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Science explains how time spent outdoors colors your view of #thedress

Three new papers look at the science behind #thedress

It set social media on fire. It divided friends and co-workers. It was a cellphone picture of a sequined dress, and now it has become a bonafide subject of scientific inquiry.

Three studies published this week in the journal Current Biology set out to understand how a single image can be interpreted so differently by so many people.

Those who see the dress as blue and black (its true color in normal light) are in the majority, according to one of the new reports. Scientists who surveyed more than 1,400 people found that 57% of them described the dress as blue and black, while 30% saw it as white and gold. (An additional 11% saw it as blue and brown, and 2% fell into an “other” category.)

“It's clearly a crappy picture, but it turns out to be an extraordinarily powerful tool for visual neuroscientists,” said Bevil Conway, a professor at Wellesley College and the senior author of that study. “There will be dozens and dozens of papers about it over the years. This is just the beginning.”

Conway and other vision experts say the picture of “the dress” is the most extreme example known of a phemenon called categorical perception.

“We knew that individual differences in perception are bigger than most people realize, but this picture really did take us aback,” said Michael Webster, who runs the Visual Perception Lab at the University of Nevada, Reno. He was the senior author of another of the papers, which found that our brains are more likely to discount blue tones than other shades.

The dress picture is particularly intriguing because people really lock into a single interpretation of the image, Webster said.

Consider the famous optical illusion of a dancing ballerina that can be interpreted either as a figure spinning to the left or to the right — and most people can make themselves see it both ways. That does not seem to be the case with the dress.

“I haven't met anyone who could clearly flip,” he said.

The researchers who worked on all three studies agree that the discrepancy in how people perceive the dress is due to the way their brains interpret the color of the light that reflects off the garment.

If your brain concludes that the image is illuminated by a “cool” source, like a blue sky, you’ll ignore the blue wavelengths of the visible light spectrum and determine that the dress is white and gold. However, if your brain decides the image is lit by something warm, like an incandescent bulb, you’ll discount yellow light and see the dress as blue and black.

In their survey, Conway and coauthors Rosa Lafer-Sousa and Katherine Hermann of MIT found that women were more likely to see the dress as white and gold and that the odds of seeing the dress as blue and black decreased with age.

Although they are not yet sure why that would be, their current hypothesis is that women and older people are more likely to be awake during the day, and therefore more likely to assume that their visual world is lit by blue sky.

Night owls and others who spend more time under artificial lighting may make a different assumption.

“You have in your head an internal model of what the colors of the world are, and that helps you resolve ambiguities,” Conway said.

In a smaller study of 15 people that occurred just days after the image went viral, researchers at Giessen University in Germany found evidence that the range of perceived colors is greater than the few discrete categories would suggest.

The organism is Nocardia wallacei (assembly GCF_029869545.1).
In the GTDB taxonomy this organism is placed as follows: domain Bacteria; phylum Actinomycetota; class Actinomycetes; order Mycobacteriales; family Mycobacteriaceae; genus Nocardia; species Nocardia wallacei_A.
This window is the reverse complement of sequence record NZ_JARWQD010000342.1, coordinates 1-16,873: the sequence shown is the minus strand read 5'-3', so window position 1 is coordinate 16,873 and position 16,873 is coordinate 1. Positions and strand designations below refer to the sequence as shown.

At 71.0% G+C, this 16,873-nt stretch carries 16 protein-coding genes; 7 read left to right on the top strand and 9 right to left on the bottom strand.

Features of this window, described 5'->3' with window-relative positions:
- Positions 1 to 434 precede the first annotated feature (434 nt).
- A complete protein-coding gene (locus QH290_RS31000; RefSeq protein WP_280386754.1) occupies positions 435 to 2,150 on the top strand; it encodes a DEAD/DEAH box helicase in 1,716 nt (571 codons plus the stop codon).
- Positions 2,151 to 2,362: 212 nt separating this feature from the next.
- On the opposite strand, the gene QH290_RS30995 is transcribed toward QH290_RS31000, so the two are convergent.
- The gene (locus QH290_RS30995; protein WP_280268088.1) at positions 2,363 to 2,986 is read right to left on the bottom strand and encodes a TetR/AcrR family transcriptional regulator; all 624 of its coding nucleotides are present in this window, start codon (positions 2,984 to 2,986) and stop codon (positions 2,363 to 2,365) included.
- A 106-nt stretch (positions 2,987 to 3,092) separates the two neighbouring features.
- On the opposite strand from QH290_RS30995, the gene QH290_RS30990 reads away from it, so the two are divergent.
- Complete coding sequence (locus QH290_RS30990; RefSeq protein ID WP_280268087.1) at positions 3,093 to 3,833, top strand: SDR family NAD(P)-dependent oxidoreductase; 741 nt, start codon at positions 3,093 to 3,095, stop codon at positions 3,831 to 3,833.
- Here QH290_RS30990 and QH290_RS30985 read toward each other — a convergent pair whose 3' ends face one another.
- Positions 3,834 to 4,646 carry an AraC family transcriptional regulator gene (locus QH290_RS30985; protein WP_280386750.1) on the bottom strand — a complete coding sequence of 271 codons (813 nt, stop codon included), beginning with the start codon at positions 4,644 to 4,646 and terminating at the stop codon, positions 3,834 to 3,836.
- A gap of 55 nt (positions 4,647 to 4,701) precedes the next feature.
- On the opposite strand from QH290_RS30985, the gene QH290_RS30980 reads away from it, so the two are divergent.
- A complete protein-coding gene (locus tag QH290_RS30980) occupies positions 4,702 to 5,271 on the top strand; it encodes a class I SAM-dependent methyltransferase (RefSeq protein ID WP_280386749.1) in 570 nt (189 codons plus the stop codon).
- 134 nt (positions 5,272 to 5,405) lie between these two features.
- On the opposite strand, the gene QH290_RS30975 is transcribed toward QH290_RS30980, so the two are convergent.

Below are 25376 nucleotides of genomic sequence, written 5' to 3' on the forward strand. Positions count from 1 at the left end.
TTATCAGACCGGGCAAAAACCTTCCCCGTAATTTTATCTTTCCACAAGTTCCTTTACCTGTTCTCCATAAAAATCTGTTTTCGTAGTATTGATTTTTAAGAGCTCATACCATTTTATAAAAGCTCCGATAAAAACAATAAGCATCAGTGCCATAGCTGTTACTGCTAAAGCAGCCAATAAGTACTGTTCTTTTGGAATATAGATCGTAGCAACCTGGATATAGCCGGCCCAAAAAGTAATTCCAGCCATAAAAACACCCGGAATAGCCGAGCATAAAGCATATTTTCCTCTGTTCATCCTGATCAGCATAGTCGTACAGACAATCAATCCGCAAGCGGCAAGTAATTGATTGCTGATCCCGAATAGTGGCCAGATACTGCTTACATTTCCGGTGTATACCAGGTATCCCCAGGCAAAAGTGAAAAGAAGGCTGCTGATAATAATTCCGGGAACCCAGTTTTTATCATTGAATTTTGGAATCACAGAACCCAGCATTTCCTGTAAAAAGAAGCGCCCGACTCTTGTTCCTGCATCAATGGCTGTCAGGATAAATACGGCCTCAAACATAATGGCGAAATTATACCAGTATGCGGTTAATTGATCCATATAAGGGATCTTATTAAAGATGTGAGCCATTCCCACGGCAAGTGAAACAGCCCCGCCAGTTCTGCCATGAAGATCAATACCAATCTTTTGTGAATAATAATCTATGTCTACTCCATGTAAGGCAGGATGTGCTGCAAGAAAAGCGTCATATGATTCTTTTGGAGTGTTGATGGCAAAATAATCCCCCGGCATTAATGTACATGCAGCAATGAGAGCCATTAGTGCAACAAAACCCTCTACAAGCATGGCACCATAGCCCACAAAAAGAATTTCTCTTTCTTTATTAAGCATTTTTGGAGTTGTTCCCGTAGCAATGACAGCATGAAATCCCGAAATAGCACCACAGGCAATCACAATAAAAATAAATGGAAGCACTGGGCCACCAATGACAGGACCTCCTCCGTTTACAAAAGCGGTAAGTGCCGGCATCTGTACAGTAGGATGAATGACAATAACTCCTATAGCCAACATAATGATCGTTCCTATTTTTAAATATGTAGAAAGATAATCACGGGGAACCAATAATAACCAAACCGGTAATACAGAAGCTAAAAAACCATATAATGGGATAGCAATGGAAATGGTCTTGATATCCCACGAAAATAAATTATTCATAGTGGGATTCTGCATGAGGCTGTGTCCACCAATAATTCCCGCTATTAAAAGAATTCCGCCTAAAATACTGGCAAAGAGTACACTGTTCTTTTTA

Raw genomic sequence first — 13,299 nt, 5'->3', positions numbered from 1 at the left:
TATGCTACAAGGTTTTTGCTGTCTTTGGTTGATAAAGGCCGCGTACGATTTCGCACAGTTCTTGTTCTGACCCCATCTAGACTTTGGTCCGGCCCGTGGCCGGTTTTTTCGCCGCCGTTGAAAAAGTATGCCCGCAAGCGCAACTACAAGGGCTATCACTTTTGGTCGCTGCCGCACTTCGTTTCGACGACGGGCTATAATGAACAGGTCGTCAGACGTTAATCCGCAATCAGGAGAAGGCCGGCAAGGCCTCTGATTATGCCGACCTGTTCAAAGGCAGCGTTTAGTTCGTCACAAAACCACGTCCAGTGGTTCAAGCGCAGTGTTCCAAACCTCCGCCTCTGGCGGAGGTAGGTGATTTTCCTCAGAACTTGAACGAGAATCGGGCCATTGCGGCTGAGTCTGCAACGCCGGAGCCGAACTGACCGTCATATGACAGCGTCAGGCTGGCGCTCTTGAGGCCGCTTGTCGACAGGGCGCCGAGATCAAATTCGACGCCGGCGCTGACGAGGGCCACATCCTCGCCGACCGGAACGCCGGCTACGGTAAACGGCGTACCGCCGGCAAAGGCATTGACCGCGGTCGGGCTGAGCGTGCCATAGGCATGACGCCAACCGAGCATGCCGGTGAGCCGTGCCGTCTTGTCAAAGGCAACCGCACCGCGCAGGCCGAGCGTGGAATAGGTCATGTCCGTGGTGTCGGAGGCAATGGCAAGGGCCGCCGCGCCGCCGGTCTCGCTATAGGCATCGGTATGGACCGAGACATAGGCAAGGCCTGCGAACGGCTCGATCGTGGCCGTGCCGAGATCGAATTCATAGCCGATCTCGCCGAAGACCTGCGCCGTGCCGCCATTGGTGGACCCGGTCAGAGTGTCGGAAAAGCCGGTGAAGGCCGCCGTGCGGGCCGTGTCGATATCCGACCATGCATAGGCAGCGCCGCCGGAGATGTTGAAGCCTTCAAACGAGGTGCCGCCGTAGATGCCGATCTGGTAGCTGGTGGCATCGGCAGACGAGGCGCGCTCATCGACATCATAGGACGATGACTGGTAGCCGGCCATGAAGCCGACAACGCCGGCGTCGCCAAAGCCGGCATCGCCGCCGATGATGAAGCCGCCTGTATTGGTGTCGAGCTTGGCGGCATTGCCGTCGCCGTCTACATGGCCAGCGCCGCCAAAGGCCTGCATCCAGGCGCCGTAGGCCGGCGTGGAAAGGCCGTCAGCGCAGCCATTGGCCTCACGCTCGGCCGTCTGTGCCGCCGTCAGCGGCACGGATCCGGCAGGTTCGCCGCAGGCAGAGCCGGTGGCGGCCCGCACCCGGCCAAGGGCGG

Volunteers were asked to view a picture of the dress on a computer screen. Then they were instructed to adjust the color of a circle on the same screen until it matched the hue of the dress.

The results suggest that even among people who said the dress was blue and black (or white and gold), the colors were still being perceived differently.

“The question 'What color is the dress?' has more than two answers,” they wrote.

They added that most people saw some shades of blue in the dress’ sequin stripes However, those who believed it was a very light blue perceived these tones to be due to the ambient lighting rather than the true color of the dress itself.

A third study, led by Webster, found that people’s brains are more likely to filter out blue tones than other colors.That may explain why so many people interpreted the dress’s blue stripes as white.

“Your visual system is always trying to separate out what color is coming from the lighting and what color is coming from the object, and you do that differently for blue and yellow,” Webster said. “When you see a bluish tint you attribute it to the light, and when you see a yellowish tint you attribute it to the object.”

When his team altered the photo by replacing the blue hues with yellow, the dichotomy in perception disappeared — most people saw the dress as clearly yellow.

Webster believes that the reason for this might be that since shadows are bluish, our brains are used to discounting the color.

“If your brain sees yellow, you think, ‘It can't be coming from the shading, so it has to be the color of the object itself,’” he said.

Conway said that when he first saw the divisive image, his initial thought was “This is fluff.”

But after a couple of weeks, he changed his mind.

“When we got our first results, I was like, 'This is extraordinarily profound,'“ he said. “It hits this little sweet spot that gives you some clue about how the brain works.”

Indeed, the picture sparked such a vibrant debate among vision scientists that they’re planning to devote an entire issue of the Journal of Vision to the dress next year.

Science rules! Follow me @DeborahNetburn and "like" Los Angeles Times Science & Health on Facebook.

 

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